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Netflix’s New Collection And Expanded Accessibility Features Celebrate Global Accessibility Awareness Day

by Victoria Marian Belmis / May 20, 2022 10:30 AM EDT
Cover Art For Celebrating Disability with Dimension

To celebrate Global Accessibility Awareness Day, Netflix expanded its accessibility features across the globe and revealed a new themed collection spotlighting stories focused on people living with disabilities. The collection is titled Celebrating Disability with Dimension, and similar to other collections it draws from Netflix's existing catalog with the goal of highlighting them as users surf across the service.

"Explore a world of characters, creators and real-life personalities who bring rich dimension to disability representation, one story at a time," the collection's subheader goes. Films and shows like The Fundamentals of Caring, Raising Dion, and Atypical can easily be accessed there among many others.

In addition, Netflix is also boosting its audio descriptions (AD) and subtitles for deaf and hard of hearing (SDH) offerings in more languages, including Spanish, French, Korean, and Portuguese.

READ: Apple Reveals New Accessibility Upgrades For Apple Devices In Celebration Of Global Accessibility Awareness Day

Netflix's director of accessibility, Heather Dowdy, spoke with The Verge and explained how people's ability to use AD and SDH has usually depended on whether the networks airing content took the initiative to provide the features in multiple languages. For example, shows produced in France like Lupin might have those features available in French; English speakers planning to watch the series with English AD or SDH can only do so if that accessibility was prioritized by the platform airing it.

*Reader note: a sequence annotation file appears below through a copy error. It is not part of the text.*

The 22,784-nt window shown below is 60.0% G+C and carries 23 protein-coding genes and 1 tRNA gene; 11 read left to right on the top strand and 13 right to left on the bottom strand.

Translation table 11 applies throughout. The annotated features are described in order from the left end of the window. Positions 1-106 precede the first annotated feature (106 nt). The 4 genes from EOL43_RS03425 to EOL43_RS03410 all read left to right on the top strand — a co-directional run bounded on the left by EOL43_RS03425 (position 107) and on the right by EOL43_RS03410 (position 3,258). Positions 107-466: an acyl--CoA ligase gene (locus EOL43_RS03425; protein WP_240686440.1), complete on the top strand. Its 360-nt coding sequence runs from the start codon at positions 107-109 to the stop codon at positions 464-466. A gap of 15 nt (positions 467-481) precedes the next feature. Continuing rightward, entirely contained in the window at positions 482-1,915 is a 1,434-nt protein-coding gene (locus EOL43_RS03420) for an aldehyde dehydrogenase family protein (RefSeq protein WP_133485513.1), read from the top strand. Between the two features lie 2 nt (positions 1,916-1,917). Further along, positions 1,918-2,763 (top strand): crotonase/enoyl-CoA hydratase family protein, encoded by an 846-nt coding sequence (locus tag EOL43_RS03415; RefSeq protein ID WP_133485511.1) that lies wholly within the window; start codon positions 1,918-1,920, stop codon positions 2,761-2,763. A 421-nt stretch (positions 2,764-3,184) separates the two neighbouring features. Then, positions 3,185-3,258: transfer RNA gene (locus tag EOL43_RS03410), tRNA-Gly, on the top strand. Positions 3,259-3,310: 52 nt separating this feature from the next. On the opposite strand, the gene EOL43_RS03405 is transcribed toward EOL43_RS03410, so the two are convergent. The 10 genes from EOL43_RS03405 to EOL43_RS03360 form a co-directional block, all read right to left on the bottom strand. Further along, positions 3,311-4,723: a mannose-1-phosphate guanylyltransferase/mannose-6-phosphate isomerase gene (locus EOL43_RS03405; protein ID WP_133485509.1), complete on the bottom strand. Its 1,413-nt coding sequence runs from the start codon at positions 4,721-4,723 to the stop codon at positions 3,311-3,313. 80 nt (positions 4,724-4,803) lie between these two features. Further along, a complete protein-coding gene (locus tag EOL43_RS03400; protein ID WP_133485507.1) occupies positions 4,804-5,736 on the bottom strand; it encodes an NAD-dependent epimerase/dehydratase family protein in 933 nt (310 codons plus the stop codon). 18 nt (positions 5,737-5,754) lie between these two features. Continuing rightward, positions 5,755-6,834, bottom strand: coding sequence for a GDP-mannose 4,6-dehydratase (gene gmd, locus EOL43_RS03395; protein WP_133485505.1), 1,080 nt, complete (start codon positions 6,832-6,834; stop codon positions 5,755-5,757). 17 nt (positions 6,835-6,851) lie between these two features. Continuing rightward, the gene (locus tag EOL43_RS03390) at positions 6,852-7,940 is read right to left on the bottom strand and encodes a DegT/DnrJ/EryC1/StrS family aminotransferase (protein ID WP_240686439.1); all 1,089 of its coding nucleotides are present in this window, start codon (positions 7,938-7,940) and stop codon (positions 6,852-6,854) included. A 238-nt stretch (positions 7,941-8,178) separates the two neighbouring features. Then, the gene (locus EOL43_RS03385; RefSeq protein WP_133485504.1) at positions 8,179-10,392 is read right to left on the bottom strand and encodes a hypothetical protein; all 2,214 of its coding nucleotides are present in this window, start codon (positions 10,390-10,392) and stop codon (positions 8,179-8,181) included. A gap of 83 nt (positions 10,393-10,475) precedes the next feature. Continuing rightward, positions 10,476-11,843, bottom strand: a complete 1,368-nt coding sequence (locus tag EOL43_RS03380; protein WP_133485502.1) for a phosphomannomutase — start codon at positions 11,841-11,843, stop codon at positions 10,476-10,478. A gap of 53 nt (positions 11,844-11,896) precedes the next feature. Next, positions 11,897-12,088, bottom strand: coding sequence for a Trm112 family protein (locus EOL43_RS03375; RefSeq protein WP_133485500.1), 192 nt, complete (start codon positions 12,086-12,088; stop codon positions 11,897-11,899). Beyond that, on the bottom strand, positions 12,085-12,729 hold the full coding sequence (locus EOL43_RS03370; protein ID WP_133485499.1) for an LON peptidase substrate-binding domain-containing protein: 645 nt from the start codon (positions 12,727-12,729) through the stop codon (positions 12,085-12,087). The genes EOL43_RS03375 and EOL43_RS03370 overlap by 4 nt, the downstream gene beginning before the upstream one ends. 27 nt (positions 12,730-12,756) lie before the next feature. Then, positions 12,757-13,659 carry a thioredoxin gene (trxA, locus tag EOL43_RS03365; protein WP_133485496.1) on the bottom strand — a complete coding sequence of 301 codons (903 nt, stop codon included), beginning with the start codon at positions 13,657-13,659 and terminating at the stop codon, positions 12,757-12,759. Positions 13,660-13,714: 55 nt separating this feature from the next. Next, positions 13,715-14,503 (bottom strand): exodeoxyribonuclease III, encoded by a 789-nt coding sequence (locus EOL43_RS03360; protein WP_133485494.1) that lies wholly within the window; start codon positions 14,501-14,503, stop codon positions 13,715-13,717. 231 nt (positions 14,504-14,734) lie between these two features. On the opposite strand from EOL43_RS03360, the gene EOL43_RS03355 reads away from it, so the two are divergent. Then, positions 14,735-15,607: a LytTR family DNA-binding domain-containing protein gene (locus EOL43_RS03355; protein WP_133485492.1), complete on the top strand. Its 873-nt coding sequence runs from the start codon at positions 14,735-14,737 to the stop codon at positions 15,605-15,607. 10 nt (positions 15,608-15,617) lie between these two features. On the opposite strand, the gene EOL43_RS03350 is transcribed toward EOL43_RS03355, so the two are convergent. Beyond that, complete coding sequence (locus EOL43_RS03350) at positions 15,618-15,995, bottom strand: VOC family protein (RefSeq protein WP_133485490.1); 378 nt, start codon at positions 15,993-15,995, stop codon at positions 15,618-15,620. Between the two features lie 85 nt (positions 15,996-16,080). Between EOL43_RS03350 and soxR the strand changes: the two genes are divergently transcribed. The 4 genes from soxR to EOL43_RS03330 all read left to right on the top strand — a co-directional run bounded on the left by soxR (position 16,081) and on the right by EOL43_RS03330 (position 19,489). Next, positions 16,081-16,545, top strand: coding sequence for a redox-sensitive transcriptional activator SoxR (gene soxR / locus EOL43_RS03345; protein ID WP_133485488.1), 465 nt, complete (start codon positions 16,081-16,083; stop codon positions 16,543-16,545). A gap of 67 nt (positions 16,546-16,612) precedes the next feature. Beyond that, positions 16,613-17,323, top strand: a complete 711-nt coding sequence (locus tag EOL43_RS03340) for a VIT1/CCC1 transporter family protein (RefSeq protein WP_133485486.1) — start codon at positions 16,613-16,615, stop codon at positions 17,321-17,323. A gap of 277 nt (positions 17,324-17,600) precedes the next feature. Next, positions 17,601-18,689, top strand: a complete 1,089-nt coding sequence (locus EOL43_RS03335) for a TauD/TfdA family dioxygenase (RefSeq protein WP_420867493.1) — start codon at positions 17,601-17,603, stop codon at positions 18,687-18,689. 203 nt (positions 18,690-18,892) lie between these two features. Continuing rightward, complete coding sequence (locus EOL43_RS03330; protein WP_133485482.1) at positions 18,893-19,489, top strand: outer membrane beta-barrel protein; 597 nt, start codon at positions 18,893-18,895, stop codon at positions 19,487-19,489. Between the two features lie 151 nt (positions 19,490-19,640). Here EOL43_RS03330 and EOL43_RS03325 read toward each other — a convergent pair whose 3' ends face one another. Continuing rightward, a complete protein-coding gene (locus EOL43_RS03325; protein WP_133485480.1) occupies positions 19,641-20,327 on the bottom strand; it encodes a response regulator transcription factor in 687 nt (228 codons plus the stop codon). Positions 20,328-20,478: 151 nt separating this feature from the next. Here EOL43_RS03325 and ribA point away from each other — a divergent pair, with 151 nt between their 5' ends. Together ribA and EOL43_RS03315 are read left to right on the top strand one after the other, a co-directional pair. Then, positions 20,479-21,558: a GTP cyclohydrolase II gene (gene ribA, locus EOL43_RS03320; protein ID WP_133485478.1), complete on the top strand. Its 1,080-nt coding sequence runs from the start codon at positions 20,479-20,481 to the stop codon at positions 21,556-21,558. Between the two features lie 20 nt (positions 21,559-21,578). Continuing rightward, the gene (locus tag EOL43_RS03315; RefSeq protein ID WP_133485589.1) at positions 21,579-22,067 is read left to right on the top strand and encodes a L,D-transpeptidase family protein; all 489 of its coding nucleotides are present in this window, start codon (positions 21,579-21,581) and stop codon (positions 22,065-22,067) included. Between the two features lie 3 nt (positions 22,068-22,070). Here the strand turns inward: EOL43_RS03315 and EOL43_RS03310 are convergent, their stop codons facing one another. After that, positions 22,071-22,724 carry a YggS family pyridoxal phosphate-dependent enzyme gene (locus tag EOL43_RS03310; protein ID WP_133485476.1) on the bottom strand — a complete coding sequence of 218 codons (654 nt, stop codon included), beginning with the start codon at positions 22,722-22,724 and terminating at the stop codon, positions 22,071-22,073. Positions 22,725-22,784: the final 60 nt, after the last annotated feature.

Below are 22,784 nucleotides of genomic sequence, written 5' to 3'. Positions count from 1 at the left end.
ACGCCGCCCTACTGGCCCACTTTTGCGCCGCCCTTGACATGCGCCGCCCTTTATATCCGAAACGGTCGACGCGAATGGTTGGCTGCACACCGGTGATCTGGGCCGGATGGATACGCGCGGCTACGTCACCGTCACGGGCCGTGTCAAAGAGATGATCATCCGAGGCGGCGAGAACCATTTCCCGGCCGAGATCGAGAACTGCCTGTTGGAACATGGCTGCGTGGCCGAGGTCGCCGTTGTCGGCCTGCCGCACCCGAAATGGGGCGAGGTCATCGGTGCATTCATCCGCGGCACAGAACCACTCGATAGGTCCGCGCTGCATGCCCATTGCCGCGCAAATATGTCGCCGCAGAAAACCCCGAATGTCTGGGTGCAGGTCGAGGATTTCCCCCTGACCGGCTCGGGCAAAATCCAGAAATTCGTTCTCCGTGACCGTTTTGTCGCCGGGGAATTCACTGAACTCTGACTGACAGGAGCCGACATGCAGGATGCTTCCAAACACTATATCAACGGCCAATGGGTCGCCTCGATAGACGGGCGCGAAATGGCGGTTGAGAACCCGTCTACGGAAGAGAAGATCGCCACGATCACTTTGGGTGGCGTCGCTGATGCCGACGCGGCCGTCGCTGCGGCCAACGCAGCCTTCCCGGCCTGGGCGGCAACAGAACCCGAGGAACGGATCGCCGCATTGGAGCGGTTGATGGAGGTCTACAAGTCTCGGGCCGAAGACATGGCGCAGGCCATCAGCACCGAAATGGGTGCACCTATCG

"We're adding more titles because we recognize that folks are finding these inclusive stories all over the world," Dowdy said. "We have some global hits when you think about with Squid Game and La Casa de Papel, and we want our members and others in other countries to be able to access that content as well."

 

According to Netflix, 40 percent of its global user base regularly uses subtitles and people have been watching hundreds of thousands of hours worth of shows like Lucifer, Ozark, and Seinfeld with their audio descriptions turned on. Dowdy, who is a CODA herself, explained that Netflix worked with members of the disability community to develop more robust AD guidelines meant to make the platform's approach to accessibility more inclusive.

"Things like race, gender, hair texture, skin tone - things that really bring our characters to life," Dowdy said. "That's evident visually, but then we're able to put that in the audio description as well so that our members are involved in the conversations that we're having around these characters."

READ: Microsoft's Upcoming Adaptive Mouse And Button Can Be Tweaked With 3D-printed Accessories

Dowdy didn't specify the next steps of Netflix in moving the initiative to ensure that shows and movies' original voices are maintained when the streamer localizes them. However, she did note that the Squid Game situation helped as a learning opportunity for Netflix that came as a direct result of viewers' critical feedback.

"If our members with disabilities aren't even able to access that title and give us the feedback to improve the SDH, then we aren't serving all of the members the best way that we can," Dowdy said. "So I think that's an example of our continuously listening to members and incorporating that feedback to get better, which is something that Netflix is really good at doing.

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